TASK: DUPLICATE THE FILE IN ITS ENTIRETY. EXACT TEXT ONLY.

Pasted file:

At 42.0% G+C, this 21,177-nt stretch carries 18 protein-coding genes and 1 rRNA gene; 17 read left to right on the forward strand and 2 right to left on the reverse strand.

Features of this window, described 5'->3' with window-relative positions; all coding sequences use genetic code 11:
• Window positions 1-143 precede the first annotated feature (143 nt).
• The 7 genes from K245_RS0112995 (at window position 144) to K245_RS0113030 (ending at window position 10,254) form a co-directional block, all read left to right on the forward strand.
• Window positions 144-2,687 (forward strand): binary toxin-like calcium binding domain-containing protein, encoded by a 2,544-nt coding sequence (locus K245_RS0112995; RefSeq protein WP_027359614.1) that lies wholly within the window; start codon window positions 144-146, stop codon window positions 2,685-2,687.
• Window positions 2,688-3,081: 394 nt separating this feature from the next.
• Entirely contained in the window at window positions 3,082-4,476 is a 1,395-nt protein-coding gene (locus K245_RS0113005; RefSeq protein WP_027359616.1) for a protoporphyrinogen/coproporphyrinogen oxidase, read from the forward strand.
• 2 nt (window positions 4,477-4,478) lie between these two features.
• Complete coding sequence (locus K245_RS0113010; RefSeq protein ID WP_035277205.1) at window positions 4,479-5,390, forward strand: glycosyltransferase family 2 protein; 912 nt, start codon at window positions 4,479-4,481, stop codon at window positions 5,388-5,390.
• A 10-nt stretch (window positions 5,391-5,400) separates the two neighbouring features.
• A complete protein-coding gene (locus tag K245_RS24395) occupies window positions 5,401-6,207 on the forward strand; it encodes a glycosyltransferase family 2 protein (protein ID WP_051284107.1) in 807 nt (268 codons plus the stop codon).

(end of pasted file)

At 42.0% G+C, this 21,177-nt stretch carries 18 protein-coding genes and 1 rRNA gene; 17 read left to right on the forward strand and 2 right to left on the reverse strand.

Features of this window, described 5'->3' with window-relative positions; all coding sequences use genetic code 11:
• Window positions 1-143 precede the first annotated feature (143 nt).
• The 7 genes from K245_RS0112995 (at window position 144) to K245_RS0113030 (ending at window position 10,254) form a co-directional block, all read left to right on the forward strand.
• Window positions 144-2,687 (forward strand): binary toxin-like calcium binding domain-containing protein, encoded by a 2,544-nt coding sequence (locus K245_RS0112995; RefSeq protein WP_027359614.1) that lies wholly within the window; start codon window positions 144-146, stop codon window positions 2,685-2,687.
• Window positions 2,688-3,081: 394 nt separating this feature from the next.
• Entirely contained in the window at window positions 3,082-4,476 is a 1,395-nt protein-coding gene (locus K245_RS0113005; RefSeq protein WP_027359616.1) for a protoporphyrinogen/coproporphyrinogen oxidase, read from the forward strand.
• 2 nt (window positions 4,477-4,478) lie between these two features.
• Complete coding sequence (locus K245_RS0113010; RefSeq protein ID WP_035277205.1) at window positions 4,479-5,390, forward strand: glycosyltransferase family 2 protein; 912 nt, start codon at window positions 4,479-4,481, stop codon at window positions 5,388-5,390.
• A 10-nt stretch (window positions 5,391-5,400) separates the two neighbouring features.
• A complete protein-coding gene (locus tag K245_RS24395) occupies window positions 5,401-6,207 on the forward strand; it encodes a glycosyltransferase family 2 protein (protein ID WP_051284107.1) in 807 nt (268 codons plus the stop codon).